Along with a set of significant learning goals for your students to achieve and an array of assessments that allow you (and they!) to know they’ve met them, you also need to develop what the students actually are going to do in your course. These learning activities include anything that prepares the students to succeed at the assessments and gain the practice (and feedback) needed to achieve the learning goals.
We often think about learning activities in terms of ‘delivering content’, e.g. lectures, readings, videos, etc. But instead of thinking about these items as the things we the teachers deliver to students, it helps to flip the script and start thinking about what students will do in the course to learn more deeply. This shift in thinking about learning matters–because once you take the emphasis off of you delivering the content and put it on them interacting with it, you are then in a position to ask yourself this key question: what else can the students do (besides consume more content) in order to achieve the goals of the course?
That’s where active learning techniques often come into play. These techniques give students an opportunity to engage with course material directly and authentically while affording them a chance to practice the skills they will need to succeed at your assessments. Some courses come with readymade activities that you may already be using, such as students working on problem sets in a math course, group critiques in an art course, or role-played client interactions in a therapy course. However, a wide variety of active learning techniques exist that will work in nearly any classroom. These techniques are designed to go beyond the flawed idea that students will simply absorb the content like sponges (which we humans aren’t really that good at, cognitively). Rather they put students into the position of interacting with the content, and each other, in order to gain a deeper understanding of course concepts and content.
Here’s a simple active learning technique that we love at the Center for the Advancement of Teaching:
- Students are given a prompt (a question or problem) relevant to the learning goal and course for the day. Students silently think (and perhaps write) individual responses to the prompt for a minute or two. Then the students pair up for five or ten minutes to compare their responses. Finally, the instructor facilitates a whole class discussion as pairs share their results, such as any insights they discovered or areas where they got stuck. This last phase typically takes between ten and twenty minutes.
Among other things, the Think-Pair-Share helps make space for students who would otherwise be reluctant to speak up in class. The period of individual reflections followed by the comparative discussion with a peer gives them the opportunity to test their own understanding and hone their ideas with peers, helping the students to feel more confident in sharing their own thoughts to the whole class. It also gives students a chance to help them solidify their own understanding by requiring them to articulate it to a classmate.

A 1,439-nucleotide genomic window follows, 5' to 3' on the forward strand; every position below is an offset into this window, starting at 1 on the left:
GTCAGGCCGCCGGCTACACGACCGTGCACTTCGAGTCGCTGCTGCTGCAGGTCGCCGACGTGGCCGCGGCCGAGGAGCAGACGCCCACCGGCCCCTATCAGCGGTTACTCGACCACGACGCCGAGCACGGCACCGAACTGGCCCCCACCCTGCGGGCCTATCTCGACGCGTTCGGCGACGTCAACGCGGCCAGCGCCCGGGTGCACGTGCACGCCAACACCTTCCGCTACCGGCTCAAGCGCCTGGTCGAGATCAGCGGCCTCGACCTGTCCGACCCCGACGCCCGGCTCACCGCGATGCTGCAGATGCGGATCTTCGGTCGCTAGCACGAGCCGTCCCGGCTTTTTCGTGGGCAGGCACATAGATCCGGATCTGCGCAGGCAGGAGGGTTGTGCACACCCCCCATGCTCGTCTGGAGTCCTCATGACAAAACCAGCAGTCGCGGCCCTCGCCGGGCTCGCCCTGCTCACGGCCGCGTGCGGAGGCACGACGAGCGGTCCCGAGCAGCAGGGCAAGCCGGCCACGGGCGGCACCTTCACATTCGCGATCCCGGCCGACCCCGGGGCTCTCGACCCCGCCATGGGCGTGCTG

Many, many other techniques exist for students to wrangle with content in your class. You can get started with this CAT handout, but you might also want to check out Elizabeth F. Barkley’s Student Engagement Techniques (Jossey-Bass 2010) and Discussion as a Way of Teaching by Brookfield and Preskill (Jossey-Bass 2005). Both books cover a variety of classroom learning activities (and we have them available for Temple faculty to borrow at the CAT).
As you plan your learning activities–whether they be classroom activities, homework, readings or whatever else the students need to succeed–it can be useful to plot out the activities using a three-column table, and how they align with the learning goals and assessments. Below is a sample excerpted from a literature class course design, with the readings omitted from the Activities column for brevity.
|Demonstrate the ability to build an evidence-based argument about a text (Application Goal)||Textual annotation, using comments feature on Google DocsTraditional literary explication paper||Social annotation using PerusallReverse engineering a reading: find the evidence cited in the original context, look for contradictory evidence.|
|Relate a work of literature to the context of its composition (Integration Goal)||Knowledge Grid (Barkley & Major, Learning Assessment Techniques, 208-13)||Chalk Talk activity (Brookfield, The Skillful Teacher, 94-5)|
|Value themselves as participants in the joint adventure of world literature. (Caring Goal)||Student-created zine||Write Literary Autobiographies (as per “Autobiographical Reflections” in Barkley, Student Engagement Techniques, 301-4)|
With all of the elements of a sound course redesign – goals, assessments, and learning activities – thus aligned, your course will make sense to your students in a new way. As a result, they’ll be far less likely to assume that any task you ask them to perform is mere busy work. Instead, your students will be able to see that you want them to achieve great things and you are providing the practice and support they need to achieve them.
Don’t miss our last installment in the Summer Course Design Series: Pulling It All Together!
Jeff Rients is an Assistant Director at Temple’s Center for the Advancement of Teaching.